Many genes contribute either directly or indirectly to the flavour of a plant. Scientists can identify and study the genes responsible for flavour and aroma and use the information to improve the taste of foods.

    Improved food safety is a key area that will benefit from research into genes. Fast and sensitive techniques are being developed to identify unwanted food-poisoning bacteria and other contaminants in foods. Several techniques have already been applied to improve quality control procedures. Using techniques developed via genetic research, it will be possible to study the physical, chemical and microbiological responses of various foods during processing, transport and storage. This in turn can help to identify optimal processing and handling conditions to help ensure a safe and desirable food product in the marketplace.

    4.4 Improved diagnosis of disease

    It has been known for centuries that many diseases have a genetic component. Scientists have already identified more than hundred genes linked to diseases such as breast cancer, muscle disease, deafness and blindness.

    Information from the human genome, in conjunction with powerful microarray techniques (see annex), is making it possible to identify the exact gene (or genes) that influence a person’s susceptibility to the diseases linked to diet. These techniques can also be used to screen large numbers of people for the presence of such genes. Once high-risk individuals are identified, measures can be taken to help prevent the disease or detect it early when treatment methods are most effective. In the case of dietary-related conditions, these interventions will involve dietary changes and/or the inclusion of functional food components. This principle has already been the basis of life saving treatments of humans with a rare genetic disease phenylketonuria (PKU). Individuals with this disease cannot metabolise the amino acid phenylalanine so, for them, the amounts of phenylalanine normally present in foods is toxic. These people nevertheless now live full lives because special foods have been designed and produced just for them with no phenylalanine.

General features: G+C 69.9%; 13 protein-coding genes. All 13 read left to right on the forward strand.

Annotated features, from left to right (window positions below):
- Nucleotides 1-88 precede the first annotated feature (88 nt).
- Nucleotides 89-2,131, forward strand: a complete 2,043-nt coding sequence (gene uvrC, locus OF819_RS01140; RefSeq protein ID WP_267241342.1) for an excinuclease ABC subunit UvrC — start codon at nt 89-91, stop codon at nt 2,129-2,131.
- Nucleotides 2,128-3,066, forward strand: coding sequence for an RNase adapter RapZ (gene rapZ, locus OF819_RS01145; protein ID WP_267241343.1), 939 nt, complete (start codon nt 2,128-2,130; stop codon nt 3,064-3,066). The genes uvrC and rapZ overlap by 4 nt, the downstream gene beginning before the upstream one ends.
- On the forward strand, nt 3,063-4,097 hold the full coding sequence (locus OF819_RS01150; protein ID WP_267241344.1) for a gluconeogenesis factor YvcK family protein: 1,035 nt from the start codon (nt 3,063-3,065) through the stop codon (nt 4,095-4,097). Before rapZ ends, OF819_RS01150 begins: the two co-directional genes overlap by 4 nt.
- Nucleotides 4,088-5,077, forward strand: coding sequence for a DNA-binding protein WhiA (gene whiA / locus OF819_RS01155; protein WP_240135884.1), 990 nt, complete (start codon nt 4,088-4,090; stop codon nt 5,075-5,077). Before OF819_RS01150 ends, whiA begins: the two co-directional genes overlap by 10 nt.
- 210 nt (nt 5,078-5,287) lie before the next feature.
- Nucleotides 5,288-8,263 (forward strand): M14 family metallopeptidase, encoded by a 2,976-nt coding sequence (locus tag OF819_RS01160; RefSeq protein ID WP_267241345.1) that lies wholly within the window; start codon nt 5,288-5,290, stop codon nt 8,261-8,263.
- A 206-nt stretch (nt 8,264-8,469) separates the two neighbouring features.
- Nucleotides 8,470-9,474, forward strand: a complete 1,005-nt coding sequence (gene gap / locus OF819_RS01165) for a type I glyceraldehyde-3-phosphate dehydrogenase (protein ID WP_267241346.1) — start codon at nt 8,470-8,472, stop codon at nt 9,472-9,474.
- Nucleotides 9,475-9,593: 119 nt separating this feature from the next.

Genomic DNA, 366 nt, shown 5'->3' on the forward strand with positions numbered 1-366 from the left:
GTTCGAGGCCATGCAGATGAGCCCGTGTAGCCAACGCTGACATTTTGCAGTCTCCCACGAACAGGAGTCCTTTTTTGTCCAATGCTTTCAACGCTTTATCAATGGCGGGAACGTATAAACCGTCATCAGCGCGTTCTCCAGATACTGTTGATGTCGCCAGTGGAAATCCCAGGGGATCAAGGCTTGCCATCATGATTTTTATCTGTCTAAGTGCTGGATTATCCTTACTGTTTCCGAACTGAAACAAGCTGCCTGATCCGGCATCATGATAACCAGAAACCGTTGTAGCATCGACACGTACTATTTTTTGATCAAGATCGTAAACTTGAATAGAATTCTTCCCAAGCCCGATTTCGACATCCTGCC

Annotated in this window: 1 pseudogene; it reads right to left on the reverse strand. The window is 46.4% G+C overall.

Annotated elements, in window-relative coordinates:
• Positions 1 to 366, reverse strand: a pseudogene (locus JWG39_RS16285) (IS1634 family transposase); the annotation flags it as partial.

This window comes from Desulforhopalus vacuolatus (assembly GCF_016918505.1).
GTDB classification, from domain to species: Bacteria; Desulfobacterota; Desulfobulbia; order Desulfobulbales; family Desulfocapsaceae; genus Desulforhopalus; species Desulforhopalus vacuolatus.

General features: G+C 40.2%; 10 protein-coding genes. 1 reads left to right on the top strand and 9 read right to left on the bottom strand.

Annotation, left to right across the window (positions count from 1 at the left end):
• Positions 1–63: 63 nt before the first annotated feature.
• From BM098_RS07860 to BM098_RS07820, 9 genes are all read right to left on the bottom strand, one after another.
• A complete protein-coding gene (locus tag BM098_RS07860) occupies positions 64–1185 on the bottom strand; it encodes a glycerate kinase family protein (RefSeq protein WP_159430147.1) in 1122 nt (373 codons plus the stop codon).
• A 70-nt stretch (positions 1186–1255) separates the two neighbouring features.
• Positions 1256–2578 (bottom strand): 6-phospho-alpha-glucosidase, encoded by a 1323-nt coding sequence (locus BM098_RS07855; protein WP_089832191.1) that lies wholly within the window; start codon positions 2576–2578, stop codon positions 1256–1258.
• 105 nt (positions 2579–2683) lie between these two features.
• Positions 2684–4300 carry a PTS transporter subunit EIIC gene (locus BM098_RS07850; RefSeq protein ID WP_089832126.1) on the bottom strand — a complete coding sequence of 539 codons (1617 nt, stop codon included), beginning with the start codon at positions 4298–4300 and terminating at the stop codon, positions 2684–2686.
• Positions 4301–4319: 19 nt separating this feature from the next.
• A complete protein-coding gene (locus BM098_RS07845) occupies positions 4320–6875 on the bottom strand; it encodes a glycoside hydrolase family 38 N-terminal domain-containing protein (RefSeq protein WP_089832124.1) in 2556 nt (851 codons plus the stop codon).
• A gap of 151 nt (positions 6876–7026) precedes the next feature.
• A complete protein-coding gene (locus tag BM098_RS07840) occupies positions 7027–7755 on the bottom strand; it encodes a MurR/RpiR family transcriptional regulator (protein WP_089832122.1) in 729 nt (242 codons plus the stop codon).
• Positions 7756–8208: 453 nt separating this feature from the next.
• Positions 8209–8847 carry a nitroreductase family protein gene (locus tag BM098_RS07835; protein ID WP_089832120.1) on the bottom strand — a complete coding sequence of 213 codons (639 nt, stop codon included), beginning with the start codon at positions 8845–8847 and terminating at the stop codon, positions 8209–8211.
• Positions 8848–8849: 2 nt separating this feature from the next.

The huge potential offered by genome research is tempered by the ethical, legal and social challenges that must be addressed. One critical issue is privacy and fairness in the use of genetic information. Privacy of information on an individual’s genetic profile by groups such as employers, insurance companies, schools and adoption agencies must be absolute to preclude genetic discrimination. Several companies in the United States have banned the use of DNA testing in job applications in an effort to address this concern.

    Some countries, such as Iceland and Estonia are taking a bold approach to develop genetic databanks of the whole population. Coupled with other data such as health statistics, this information has potential benefits in helping governments to determine future health policies and funding. However, the information is also of great interest to many third parties. A proper balance between individual privacy and the fair use of genetic information must be identified. In some countries, this may be covered by anti-discrimination regulations although the scope of such coverage has not yet been tested in the law courts.